We’re also in Illiterate Land! Maybe they’re twin towns? 😉 And I don’t think it’s a blogger thing… lol

      • Haha. Well, you do feel quite brainy when you live among the illiterates. The sad thing is this is a bigger city. California was just as bad. I swear to you that if a word ends in “S” they put an apostrophe before it. Any word! I’m so glad to hear about PT and that you found a good place. It takes a while and I have a good relationship with my PT, as well. As I’m sort of an atypical EDSer (or in my opinion), none of the info the geneticist passed on seemed to help, aside from stabilizing my shoulders, which she was already doing pre-DX. My PT actually helped me connect the dots when she freaked out about my subluxing shoulders. It got me thinking about EDS after the KC Dx and bingo.

        Let me know about the IQ connection as you’re the science-y one. This came from my mother (and grandfather) and I would have to say no there. My grandfather was a very simple man and my mother is not a brainy-type (funny thought).
        A:-) (and per the other comment–you’re welcome, of course!)

      • I honestly think most EDSers are “atypical”. Really. Because I’m come across people who tell me they have been diagnosed with fibromyalgia yet they have dislocating joints, and suffer from intense pain as well. But the way people describe their symptoms are somewhat different. I think of Gen who’s extreme in so many of her ailments yet, she has never suffered dislocations. I’m not even sure she is the hypermobility type.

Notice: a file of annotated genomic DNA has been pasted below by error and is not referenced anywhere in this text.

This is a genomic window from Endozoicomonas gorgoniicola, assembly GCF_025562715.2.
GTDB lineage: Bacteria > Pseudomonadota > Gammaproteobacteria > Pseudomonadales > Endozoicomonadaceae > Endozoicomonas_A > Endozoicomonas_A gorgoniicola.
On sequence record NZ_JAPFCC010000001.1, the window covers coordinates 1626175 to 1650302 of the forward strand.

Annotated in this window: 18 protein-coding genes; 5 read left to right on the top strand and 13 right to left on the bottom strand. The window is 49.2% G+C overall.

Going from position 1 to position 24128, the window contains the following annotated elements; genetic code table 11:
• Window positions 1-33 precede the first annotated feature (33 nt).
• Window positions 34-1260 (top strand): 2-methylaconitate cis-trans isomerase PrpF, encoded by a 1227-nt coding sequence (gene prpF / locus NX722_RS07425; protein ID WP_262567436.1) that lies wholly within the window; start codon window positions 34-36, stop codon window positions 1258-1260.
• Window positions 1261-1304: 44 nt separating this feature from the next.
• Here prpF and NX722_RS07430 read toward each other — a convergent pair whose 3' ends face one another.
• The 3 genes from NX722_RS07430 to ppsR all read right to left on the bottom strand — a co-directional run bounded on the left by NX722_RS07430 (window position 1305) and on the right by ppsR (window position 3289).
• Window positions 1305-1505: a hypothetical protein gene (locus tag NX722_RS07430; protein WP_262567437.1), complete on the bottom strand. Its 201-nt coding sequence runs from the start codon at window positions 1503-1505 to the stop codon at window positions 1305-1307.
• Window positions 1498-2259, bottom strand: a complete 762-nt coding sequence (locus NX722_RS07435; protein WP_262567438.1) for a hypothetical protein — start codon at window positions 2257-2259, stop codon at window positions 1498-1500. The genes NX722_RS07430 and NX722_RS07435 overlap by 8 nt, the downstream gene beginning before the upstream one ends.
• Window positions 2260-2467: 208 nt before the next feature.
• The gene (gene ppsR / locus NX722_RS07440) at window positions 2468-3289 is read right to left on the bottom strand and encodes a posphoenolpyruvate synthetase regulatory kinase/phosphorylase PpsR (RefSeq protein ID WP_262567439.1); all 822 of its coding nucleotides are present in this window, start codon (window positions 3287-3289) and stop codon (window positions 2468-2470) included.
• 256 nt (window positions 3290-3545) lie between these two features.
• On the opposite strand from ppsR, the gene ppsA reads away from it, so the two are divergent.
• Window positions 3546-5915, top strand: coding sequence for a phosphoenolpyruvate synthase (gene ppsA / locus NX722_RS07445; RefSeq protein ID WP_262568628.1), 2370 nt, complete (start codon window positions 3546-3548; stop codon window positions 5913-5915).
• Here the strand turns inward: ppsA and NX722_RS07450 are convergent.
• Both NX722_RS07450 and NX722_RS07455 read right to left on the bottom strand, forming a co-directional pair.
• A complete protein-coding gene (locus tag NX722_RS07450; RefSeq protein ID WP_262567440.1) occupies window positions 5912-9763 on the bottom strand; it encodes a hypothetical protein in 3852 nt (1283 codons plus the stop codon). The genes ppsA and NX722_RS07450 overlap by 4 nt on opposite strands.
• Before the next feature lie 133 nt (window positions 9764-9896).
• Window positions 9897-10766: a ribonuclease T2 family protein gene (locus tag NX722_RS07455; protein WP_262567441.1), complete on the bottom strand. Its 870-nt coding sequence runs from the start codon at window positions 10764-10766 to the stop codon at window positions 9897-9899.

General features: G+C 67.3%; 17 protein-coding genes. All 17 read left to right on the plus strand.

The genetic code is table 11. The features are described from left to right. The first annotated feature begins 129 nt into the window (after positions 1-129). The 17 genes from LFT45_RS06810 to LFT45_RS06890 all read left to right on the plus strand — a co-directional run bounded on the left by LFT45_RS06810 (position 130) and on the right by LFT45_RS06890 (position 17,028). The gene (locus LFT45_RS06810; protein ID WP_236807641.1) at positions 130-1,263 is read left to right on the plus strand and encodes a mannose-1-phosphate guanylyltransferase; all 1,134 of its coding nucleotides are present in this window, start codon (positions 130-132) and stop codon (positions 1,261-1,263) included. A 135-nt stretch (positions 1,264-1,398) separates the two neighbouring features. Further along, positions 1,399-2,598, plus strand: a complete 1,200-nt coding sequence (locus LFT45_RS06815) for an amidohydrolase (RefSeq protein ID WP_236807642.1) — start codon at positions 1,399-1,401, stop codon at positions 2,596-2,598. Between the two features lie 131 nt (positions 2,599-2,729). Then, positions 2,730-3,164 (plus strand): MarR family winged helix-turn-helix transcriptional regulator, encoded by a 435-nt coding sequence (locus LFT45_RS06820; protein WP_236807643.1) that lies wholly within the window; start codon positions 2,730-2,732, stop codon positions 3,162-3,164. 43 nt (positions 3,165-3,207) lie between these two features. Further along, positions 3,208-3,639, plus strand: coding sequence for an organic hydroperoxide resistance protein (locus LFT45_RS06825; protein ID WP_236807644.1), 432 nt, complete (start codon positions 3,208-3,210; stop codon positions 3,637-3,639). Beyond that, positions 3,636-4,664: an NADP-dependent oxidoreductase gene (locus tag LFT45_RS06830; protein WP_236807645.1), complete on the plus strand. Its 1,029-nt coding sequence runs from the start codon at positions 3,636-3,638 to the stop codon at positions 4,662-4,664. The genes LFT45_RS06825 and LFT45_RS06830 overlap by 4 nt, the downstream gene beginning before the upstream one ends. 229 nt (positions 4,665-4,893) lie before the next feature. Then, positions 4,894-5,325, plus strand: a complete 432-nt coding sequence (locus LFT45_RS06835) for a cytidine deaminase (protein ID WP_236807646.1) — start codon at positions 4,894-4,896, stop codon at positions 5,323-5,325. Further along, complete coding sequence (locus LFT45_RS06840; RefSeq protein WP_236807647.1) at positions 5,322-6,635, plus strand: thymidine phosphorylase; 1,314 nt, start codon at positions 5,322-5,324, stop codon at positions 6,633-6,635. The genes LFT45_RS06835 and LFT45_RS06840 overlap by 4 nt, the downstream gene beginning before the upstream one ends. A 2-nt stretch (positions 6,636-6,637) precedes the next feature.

Will let you know for sure about the IQ.

      • Could be. It just seems like everyone is Type III and has the dislocations and POTS and then there’s me (and Gen on the other end). I’ve never seen any bloggers w/o Type III, but it is much more common. Oh, the fibro Dx is such garbage. I do believe it is a real disease, but it’s VASTLY over-diagnosed. I presented as a severe, fibro patient due to my myofascial pain when I first got sick, but by 2010 way too many oddities had popped up (so I can’t blame them for the 1st 7 yrs post-Dx I suppose).

        I didn’t know that Gen doesn’t dislocate. Can you have Type III w/o that? Hmmm. She could just be milder on the hypermobility spectrum and a mess with the ANS issues. Oh, then the cranial instability, though. I’ve only read about that with Type III, as well. I really think it’s a mess in general. So many overlaps. I have that VEDS overlap due to the venous issues (and more to come). Maybe they should re-do the typing again. Why are Types I and II together? They have different genes! Argh. I say Type II about myself, even if I tag my posts Classical EDS.

        My inbox just blew up and it’s so late, but trying to get to a few… Talk soon!